I guess you could say that I’ve kind of been having a mini crisis of faith over the last couple of weeks where I’ve found myself second-guessing what I want to do with life from the perspective of being a writer.
I wrote about it a little here last week, but in light of the attacks in Paris that literally happened a day later and the tremendous backlash that’s surged since regarding the refugees from Syria, I’ve had a lot of time to think about it and last night I believe I finally came to my answer…
Politics and reporting the news are important, and I can certainly see plenty of room for improvement, however that said I don’t know if it’s the right fit for me, I don’t think that it necessarily plays to my strengths, and most importantly, I think it would drive me absolutely insane trying to keep up with it after a while!
I had an idea that I was briefly entertaining last night about a new project that would essentially serve as a Snopes or a Politifact, but exclusively stick to factually correcting details shared around social media. On the surface it seemed like a worthwhile idea and it’s no doubt something that’s sorely needed … but the more I stewed about it, I came to the conclusion that it would end up being an extraordinarily negative pool to wade through because it would basically consist of purposely seeking out the most popular misinformed posts on Facebook and then doing the research to correct them.
A noble cause, no doubt … but is that really how I want to spend the limited amount of time that I have to dedicate to my craft???
And so that brought me back to humor and sort of shined a new light on the art form that I think I’ve somewhat taken for granted. Simply put, the intent of humor first and foremost is to make people laugh. It can certainly also serve to educate or enlighten or even ridicule its subject matter in the process, but all of those things are secondary to entertainment.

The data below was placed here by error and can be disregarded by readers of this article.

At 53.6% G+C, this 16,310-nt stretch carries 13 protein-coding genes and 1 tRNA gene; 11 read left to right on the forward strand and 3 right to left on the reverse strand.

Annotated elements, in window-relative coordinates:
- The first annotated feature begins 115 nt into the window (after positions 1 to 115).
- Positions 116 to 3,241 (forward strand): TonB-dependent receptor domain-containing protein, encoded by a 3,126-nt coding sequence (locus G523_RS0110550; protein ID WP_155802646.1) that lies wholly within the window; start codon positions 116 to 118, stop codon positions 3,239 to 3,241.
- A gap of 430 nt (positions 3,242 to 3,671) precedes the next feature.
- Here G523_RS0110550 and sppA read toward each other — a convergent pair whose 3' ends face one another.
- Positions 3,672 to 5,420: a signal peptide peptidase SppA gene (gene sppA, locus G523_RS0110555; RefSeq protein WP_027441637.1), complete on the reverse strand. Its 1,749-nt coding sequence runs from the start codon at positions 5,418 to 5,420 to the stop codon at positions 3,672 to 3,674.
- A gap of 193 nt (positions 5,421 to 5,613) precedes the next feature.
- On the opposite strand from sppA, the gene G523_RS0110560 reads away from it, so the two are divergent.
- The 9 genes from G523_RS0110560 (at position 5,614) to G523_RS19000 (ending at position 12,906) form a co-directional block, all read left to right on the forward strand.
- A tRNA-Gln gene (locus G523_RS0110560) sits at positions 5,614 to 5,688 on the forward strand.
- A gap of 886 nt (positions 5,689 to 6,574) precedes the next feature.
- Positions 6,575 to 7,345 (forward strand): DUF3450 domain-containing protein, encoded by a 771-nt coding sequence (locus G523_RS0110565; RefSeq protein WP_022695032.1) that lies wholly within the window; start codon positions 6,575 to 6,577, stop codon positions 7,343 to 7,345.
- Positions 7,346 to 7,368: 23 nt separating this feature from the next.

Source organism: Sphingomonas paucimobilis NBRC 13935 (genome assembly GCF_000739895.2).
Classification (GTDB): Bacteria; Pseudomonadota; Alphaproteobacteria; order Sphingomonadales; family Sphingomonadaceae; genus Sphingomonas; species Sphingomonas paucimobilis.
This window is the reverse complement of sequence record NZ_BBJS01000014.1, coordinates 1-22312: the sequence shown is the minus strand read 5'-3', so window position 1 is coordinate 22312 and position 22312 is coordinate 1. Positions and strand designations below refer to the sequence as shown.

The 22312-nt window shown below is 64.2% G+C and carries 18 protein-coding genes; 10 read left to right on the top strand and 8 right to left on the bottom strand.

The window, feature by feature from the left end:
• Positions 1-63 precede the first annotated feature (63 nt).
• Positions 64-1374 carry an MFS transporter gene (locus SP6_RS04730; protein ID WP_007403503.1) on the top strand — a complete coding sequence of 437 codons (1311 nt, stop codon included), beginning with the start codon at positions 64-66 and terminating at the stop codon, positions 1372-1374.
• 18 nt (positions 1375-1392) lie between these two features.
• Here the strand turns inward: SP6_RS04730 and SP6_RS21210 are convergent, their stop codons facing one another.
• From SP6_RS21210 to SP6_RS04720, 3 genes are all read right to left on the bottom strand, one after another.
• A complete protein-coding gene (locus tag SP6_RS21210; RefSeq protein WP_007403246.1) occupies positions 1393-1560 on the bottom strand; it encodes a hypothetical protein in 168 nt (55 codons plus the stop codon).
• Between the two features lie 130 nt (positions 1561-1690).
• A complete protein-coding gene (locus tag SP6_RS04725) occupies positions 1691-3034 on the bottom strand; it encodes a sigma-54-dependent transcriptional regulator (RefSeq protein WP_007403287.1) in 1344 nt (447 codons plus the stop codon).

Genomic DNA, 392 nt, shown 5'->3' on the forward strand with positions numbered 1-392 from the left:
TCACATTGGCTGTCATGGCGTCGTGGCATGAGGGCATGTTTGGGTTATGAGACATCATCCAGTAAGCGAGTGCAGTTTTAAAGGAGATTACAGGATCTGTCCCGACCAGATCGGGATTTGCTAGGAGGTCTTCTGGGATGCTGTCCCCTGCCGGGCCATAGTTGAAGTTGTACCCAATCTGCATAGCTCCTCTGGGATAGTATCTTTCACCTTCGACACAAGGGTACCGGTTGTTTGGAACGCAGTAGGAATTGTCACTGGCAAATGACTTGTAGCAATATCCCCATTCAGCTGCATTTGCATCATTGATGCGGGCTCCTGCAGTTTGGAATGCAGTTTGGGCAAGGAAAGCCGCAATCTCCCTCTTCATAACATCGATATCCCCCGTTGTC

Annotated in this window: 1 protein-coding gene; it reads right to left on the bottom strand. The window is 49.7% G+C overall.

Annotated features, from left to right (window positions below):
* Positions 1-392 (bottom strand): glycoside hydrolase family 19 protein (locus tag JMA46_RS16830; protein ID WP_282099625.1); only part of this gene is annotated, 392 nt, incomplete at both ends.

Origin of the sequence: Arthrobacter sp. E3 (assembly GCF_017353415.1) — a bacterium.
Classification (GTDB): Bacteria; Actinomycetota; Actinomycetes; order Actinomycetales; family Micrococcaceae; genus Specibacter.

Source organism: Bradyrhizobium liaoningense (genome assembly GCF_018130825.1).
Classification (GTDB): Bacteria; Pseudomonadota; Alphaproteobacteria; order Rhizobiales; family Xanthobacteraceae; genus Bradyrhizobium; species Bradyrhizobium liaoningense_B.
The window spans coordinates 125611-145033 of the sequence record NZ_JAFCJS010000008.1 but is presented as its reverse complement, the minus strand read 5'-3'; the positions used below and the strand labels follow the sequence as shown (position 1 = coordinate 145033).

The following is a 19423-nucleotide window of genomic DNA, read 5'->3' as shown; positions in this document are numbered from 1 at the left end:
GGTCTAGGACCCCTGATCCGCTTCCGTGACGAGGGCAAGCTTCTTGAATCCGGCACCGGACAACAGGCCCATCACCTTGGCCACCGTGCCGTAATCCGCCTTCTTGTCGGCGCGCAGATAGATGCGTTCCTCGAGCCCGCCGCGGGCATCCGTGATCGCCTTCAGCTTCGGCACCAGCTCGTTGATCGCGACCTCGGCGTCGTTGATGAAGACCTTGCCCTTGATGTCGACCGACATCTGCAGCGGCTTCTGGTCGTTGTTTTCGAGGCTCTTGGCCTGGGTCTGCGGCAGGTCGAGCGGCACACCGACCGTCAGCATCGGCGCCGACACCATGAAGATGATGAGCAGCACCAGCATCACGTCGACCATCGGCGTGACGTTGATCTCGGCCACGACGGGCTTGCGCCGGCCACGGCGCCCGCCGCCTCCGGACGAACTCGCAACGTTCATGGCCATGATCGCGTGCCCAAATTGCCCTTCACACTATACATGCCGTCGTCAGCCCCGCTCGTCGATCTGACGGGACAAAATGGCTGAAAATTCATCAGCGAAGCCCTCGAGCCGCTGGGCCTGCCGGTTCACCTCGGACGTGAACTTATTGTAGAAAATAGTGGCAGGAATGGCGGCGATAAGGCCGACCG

It’s an argument that I remember Jon Stewart making time and time again about The Daily Show when various news programs would compare themselves to his program and he’d have to insist, “You think that we’re the same, but we’re not. The lead-in to my show is literally puppets making crank phone calls!”
A lot of pundits gave Stewart crap about not being on the same playing field as they were – primarily because his job mostly consisted of lobbing fireballs at them for 30 minutes every single night – but that’s kind of the beauty of being a humorist. You can write hard-hitting, political humor that serves to cut through the bullshit and highlight the ridiculousness that our politicians spout on a daily basis, but you can also write about other things, too.
If I were to take on that social media fact checker project that I described earlier, sure, there would be a potential to “make an impact” by providing facts to (hopefully) displace the BS, but what would the other part involve for that job? I fear that much like trying to be a hard-hitting journalist, it would be nothing but one ugly shouting match after another where even if you change minds with your latest battle, you’ve still got another ugly shouting match ahead of you and ten more lined up after that.
At least if I stick to entertainment writing, I can follow-up a critical, but also silly post about the Syrian refugees with a comic strip about the joys of unpacking cardboard boxes! What are my alternatives if I dedicate the bulk of my time to dispelling conservative politics or trying to make a dent in the status quo through serious debate??? Those ridiculous cat stuck in the tree or how did she wear it-stories that always make me groan when I see actual news sources taking a break with them?!
People can still take serious cues from humor, but it’s a lot more fun to read … not to mention to write, now that I think about it. So maybe I need to get back to writing humor and stop worrying about finding an unnatural way for me to move the needle.
This was a good talk. Thanks, Internet! 😉